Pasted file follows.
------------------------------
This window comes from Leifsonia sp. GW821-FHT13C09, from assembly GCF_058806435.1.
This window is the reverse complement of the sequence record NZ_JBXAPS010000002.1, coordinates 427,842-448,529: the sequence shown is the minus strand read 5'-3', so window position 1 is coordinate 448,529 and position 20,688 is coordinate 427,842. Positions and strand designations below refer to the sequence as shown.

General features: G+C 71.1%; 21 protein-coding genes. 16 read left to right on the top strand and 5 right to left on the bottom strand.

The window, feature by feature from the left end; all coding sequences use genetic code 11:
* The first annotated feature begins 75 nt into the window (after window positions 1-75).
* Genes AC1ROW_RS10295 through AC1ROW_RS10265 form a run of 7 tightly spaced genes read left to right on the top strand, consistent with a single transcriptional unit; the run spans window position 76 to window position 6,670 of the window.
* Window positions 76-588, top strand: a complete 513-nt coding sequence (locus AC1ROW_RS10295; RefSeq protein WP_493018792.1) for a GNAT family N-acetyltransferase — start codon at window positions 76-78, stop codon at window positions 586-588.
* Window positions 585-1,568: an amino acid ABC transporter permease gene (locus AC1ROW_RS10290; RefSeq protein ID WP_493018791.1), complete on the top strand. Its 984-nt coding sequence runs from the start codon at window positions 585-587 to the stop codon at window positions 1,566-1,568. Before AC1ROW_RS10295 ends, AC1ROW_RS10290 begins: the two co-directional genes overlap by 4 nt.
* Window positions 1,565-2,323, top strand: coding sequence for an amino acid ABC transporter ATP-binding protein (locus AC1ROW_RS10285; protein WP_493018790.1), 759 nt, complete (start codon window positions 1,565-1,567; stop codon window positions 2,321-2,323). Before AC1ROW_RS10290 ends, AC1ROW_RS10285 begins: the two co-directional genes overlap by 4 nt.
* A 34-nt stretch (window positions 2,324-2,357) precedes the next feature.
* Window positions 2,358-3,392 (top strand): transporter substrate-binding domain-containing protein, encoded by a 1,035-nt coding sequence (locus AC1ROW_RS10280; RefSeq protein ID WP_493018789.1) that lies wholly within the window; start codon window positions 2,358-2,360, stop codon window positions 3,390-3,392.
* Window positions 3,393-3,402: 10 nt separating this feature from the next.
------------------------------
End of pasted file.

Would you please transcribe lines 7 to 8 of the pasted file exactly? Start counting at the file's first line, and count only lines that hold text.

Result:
* Window positions 76-588, top strand: a complete 513-nt coding sequence (locus AC1ROW_RS10295; RefSeq protein WP_493018792.1) for a GNAT family N-acetyltransferase — start codon at window positions 76-78, stop codon at window positions 586-588.
* Window positions 585-1,568: an amino acid ABC transporter permease gene (locus AC1ROW_RS10290; RefSeq protein ID WP_493018791.1), complete on the top strand. Its 984-nt coding sequence runs from the start codon at window positions 585-587 to the stop codon at window positions 1,566-1,568. Before AC1ROW_RS10295 ends, AC1ROW_RS10290 begins: the two co-directional genes overlap by 4 nt.